Microsoft has concluded that underwater datacentres are a reliable, practical and energy-efficient alternative to traditional land-based server farms, following the completion of a multi-year research project on this topic.
The software giant shared news of its Project Natick underwater datacentre experiments back in 2016, with the first phase of the initiative focused on determining the feasibility of building underwater datacentres, powered by offshore renewable energy sources.
This paved the way for the second phase of the project, which saw Microsoft deploy a 40ft prototype facility, 117ft under water, off the coast of the Orkney Islands in Scotland during the spring of 2018.
The reliability of the servers contained within the Orkney subsea datacentre, named Northern Isles, were tested and monitored over the course of the past two years, as Microsoft sought to test its hypothesis that submerged server farms might be less prone to technical difficulties than land-based ones.
“The team hypothesised that a sealed container on the ocean floor could provide ways to improve the overall reliability of datacentres,” said Microsoft, in a blog post.
“On land, corrosion from oxygen and humidity, temperature fluctuations and bumps and jostles from people who replace broken components are all variables that can contribute to equipment failure. The Northern Isles deployment confirmed their hypothesis, which could have implications for datacentres on land.”
Airing out the datacentre
Ahead of the datacentre’s original submersion, the vessel was filled with dry nitrogen to create a “benign” atmosphere inside, with another element of the experiment focusing on how this might affect the operating environment of the computer equipment inside.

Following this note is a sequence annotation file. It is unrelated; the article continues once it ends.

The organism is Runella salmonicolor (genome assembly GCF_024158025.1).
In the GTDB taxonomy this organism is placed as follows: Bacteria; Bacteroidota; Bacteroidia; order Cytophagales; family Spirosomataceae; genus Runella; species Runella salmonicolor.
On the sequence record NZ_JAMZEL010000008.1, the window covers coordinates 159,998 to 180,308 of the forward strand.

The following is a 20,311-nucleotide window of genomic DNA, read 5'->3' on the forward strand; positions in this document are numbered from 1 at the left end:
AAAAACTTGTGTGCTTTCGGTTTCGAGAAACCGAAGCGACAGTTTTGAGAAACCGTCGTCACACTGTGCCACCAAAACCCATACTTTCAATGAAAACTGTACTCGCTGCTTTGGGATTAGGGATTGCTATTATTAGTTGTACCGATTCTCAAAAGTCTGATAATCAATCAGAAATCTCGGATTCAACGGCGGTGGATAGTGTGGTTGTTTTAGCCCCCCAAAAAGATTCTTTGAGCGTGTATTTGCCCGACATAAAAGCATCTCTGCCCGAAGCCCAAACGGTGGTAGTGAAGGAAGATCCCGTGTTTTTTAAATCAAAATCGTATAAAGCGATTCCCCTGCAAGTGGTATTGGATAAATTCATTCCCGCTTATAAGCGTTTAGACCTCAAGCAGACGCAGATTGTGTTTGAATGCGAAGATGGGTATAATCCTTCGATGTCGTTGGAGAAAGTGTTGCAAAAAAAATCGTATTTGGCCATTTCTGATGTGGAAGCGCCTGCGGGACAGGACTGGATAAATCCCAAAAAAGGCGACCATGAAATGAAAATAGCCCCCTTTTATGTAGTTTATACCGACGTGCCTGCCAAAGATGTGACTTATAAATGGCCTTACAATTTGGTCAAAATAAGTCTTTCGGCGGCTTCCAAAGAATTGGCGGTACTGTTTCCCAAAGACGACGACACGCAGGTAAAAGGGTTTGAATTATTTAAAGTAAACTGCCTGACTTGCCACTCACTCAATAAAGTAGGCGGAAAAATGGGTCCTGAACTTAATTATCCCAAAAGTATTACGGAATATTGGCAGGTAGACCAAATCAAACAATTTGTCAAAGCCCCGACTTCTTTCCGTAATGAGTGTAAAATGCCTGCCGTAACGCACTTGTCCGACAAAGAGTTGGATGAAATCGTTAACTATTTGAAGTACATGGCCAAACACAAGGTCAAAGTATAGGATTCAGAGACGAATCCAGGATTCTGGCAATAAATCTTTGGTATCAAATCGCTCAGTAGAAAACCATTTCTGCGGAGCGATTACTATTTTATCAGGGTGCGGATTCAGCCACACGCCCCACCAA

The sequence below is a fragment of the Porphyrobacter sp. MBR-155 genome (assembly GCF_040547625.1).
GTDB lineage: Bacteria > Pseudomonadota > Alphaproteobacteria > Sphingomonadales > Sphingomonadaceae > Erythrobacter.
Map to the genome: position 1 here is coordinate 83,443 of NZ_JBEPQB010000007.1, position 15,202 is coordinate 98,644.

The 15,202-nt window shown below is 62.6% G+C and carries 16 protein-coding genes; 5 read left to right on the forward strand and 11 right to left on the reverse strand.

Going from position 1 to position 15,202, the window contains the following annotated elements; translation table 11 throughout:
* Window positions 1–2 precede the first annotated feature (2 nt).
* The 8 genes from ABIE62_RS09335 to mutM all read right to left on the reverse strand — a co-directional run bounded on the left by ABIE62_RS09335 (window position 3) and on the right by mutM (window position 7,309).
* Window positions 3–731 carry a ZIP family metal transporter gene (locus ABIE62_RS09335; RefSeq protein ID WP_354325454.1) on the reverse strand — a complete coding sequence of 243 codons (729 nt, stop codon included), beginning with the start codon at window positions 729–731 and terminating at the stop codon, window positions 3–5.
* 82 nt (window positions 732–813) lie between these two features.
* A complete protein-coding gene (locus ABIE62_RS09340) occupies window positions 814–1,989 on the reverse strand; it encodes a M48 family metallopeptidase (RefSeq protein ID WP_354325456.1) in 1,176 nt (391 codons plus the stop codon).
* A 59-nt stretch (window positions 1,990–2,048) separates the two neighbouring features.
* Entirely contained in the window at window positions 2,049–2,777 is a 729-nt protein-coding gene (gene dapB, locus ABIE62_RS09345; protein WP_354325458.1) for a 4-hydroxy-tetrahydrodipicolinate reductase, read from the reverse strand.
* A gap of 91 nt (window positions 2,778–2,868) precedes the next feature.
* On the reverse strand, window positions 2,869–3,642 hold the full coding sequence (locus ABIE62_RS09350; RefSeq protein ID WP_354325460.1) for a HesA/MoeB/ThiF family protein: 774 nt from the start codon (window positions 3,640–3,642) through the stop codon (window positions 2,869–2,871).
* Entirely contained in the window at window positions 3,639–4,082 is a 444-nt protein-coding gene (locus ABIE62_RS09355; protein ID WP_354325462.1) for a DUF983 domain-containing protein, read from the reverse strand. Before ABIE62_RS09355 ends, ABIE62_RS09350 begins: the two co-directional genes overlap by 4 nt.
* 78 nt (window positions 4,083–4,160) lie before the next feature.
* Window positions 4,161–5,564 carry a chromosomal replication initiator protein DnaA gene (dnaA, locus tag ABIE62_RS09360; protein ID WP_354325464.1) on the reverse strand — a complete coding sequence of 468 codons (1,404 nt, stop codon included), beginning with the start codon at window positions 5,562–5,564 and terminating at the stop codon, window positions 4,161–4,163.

One of the standout findings of the experiment is that the servers running inside the underwater datacentre were eight times more reliable than those on land, and the presence of nitrogen may have played a part in this, the Project Natick team suggests, as it is a less corrosive gas than oxygen.
“Our failure rate in the water is one-eighth of what we see on land,” said Ben Cutler, a project manager in Microsoft’s Special Projects research group.
“I have an economic model that says if I lose so many servers per unit of time, I’m at least at parity with land. We are considerably better than that.”
Another notable finding from the project is that the underwater facility was able to run “really well”, said Microsoft, despite being fed renewable power from what would be considered an “unreliable grid” to power a land-based facility.
“We are hopeful that we can look at our findings and say maybe we don’t need to have quite as much infrastructure focused on power and reliability,” said Spencer Fowers, a principal member of technical staff for Microsoft’s special projects research group.
Lessons in latency
The lessons learned from Project Natick are also being used to inform Microsoft’s edge computing strategy for its Azure public cloud datacentres, so that the firm can work out where best to host “tactical and critical” workloads, the company said.
“We are populating the globe with edge devices, large and small to learn how to make datacentres reliable enough not to need human touch is a dream of ours,” said William Chappell, vice-president of mission systems for Azure, elsewhere in the blog post.
The underwater datacentre concept has previously been billed by Microsoft as a good way to regulate the temperature of datacentres in a more energy efficient way, as the underwater surroundings negates the need for expensive mechanical cooling systems.
The company has also been quick to talk up the latency benefits of offshore datacentres in the past, by offering up the statistic that with half the world’s population living within 200km of an ocean, subsea builds have the potential to significantly cut down data transfer times to user sites.